We recently released a significant update to our name-matching index, to ensure the ALA taxonomy (names and classification of species) is as up-to-date as possible. Many changes occurred behind the scenes, and some may be more noticeable. Read on to find out more about the ALA taxonomy update, why we did it, and how it might impact your use of the ALA.

Taxonomy is a moveable feast  

Like most fields of study, taxonomy is not static. As new species are discovered, and others are reclassified, it’s important to stay on top of what belongs in which group. Adding to this challenge is the fact that different taxonomists and organisations can also disagree on certain points. For example, one source might classify a species as part of one family, but another source will classify them in a completely different family. 

Taxonomic trees help to illustrate how living things are categorized and named. Illustration by ALA project manager, Margot Schneider.

Taxonomy is the backbone of the ALA 

Because we hold information relating to species, the ALA relies on a taxonomic ‘backbone’ to sort and arrange all of the data we receive. While we recognise that there can be some disagreement within the field, ultimately we need to select a way of classifying species in order to present the data. We do this using several sources.  

For plants, we primarily rely on the Australian Plant Name Index (APNI)/Australian Plant Census (APC), whereas for animals we refer to the Australian Faunal Directory (AFD). Fungi is covered by AusFungi, and mosses, by AusMoss. Our friends across the Tasman aren’t forgotten either, with the New Zealand Organisms Register (NZOR). 

Changes that have happened behind the scenes 

Our taxonomic backbone sits in the background of ALA. When it’s accurate and up to date, it’s not too noticeable, but when it’s inaccurate, that’s when issues arise. Below are the key updates we’ve made to the back end of the system:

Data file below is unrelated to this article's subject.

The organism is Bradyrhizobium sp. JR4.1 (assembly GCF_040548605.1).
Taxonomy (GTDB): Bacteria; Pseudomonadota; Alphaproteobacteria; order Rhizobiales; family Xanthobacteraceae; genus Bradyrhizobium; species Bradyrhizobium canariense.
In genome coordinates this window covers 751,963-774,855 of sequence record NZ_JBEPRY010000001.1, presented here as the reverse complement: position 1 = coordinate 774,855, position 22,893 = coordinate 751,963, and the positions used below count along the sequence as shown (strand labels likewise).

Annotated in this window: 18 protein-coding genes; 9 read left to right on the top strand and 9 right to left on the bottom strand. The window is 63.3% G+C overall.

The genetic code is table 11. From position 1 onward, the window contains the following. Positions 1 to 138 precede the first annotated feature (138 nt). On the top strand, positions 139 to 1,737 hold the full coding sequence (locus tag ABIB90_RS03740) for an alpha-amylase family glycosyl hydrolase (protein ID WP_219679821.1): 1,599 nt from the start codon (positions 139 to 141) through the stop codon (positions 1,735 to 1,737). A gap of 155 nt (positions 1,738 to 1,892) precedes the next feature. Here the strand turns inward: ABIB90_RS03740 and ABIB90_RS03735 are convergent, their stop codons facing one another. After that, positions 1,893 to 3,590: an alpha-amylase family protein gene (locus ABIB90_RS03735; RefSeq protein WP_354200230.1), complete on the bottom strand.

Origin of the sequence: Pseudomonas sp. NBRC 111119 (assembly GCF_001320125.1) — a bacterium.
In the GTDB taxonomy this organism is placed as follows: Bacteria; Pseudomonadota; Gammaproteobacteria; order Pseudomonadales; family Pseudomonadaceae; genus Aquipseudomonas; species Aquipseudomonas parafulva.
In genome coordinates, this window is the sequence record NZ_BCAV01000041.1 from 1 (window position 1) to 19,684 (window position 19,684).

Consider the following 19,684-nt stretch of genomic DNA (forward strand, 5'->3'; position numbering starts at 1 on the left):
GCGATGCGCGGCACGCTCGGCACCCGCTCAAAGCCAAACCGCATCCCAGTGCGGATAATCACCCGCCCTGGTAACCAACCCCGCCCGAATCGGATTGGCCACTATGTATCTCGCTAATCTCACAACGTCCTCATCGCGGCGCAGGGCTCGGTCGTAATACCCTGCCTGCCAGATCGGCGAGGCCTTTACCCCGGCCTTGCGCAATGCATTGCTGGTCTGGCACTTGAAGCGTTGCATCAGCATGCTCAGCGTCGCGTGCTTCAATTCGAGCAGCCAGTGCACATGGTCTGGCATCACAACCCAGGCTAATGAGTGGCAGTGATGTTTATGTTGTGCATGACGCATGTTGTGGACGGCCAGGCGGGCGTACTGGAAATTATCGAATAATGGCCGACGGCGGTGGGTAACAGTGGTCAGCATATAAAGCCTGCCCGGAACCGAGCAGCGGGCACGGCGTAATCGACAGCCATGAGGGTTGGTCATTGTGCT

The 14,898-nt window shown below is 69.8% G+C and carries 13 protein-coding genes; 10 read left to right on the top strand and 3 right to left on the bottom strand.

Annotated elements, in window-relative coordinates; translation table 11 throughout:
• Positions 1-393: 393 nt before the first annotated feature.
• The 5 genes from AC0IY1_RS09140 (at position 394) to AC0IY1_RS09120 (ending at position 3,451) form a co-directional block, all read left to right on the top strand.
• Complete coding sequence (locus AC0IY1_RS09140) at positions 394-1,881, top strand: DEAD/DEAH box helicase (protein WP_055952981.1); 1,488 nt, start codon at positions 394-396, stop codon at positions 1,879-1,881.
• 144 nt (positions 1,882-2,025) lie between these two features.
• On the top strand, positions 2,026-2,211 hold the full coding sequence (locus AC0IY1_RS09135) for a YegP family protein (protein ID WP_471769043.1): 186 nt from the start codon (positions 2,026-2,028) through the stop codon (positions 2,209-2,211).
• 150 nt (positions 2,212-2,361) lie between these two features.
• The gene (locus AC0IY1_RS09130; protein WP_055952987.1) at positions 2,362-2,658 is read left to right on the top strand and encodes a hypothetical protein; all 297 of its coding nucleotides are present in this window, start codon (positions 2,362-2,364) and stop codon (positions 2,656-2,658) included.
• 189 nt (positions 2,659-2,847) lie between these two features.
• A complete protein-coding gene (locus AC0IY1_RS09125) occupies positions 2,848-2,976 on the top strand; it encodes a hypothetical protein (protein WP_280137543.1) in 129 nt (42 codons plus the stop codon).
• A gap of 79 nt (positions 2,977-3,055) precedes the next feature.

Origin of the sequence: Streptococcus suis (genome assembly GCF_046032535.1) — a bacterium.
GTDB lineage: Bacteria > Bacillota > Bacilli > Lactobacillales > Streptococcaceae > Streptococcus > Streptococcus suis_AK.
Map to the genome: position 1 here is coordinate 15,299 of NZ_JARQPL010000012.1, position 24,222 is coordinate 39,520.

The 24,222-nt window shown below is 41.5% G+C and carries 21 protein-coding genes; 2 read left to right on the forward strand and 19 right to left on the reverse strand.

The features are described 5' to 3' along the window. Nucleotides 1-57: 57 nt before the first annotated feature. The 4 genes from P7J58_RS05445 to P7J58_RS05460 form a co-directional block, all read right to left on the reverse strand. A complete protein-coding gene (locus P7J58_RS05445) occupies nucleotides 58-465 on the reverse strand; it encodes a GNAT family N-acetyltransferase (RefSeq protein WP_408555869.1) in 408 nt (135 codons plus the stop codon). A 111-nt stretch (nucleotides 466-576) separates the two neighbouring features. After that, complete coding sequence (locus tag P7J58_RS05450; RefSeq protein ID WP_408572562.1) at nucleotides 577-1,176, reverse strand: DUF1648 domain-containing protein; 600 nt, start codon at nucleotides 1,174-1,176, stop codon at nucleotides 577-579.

The recent updates mean that the ALA taxonomy is now in line with the most up-to-date information available. 

Changes you might notice 

  • The identifiers that we use for some species have changed. In some cases, this is because the species has been moved to a different position in the taxonomic tree. In other cases, particularly animals, the type of identifier supplied by the source has changed. 
  • The changes above will flow through to individual species, so you may notice changes in how particular species, as well as higher taxonomic groups, are now classified 
  • Sensitive species information and conservation data were revised for all states and territories, as were the lists of invasive and pest species. You may notice changes in names, with some new additions to these lists (and some removals) 
  • More Indigenous language names for species were added (read more about our Indigenous Ecological Knowledge (IEK) projects) 
  • Lichens from the National Species Lists (NSL) were added 
  • Single-celled organisms such as Chromista and Protozoa had previously been classified under parallel ‘trees’ in the ALA back end, due to information feeding from different sources. We’ve now unified the sources, so these organisms are placed where they belong.  
Carnival Candy Slime Mold (Arcyria denudata), of kingdom Protista. Image: sypster (CC-BY-NC-SA)

Why we’ve updated, and what it means for you, our users 

These updates have been made to improve the accuracy of our data, and your experience using them. There are now fewer anomalies in our taxonomy, with more accurate classifications of some species. The ALA now has greater alignment with more recent versions of our source data.  

The field of taxonomy can change quickly, so by refreshing the ALA sources we keep data in the ALA as up-to-date as possible.  

More information 

  • If you have any further questions about the ALA taxonomy, email us at support@ala.org.au

Back to ALA Newsletter August 2022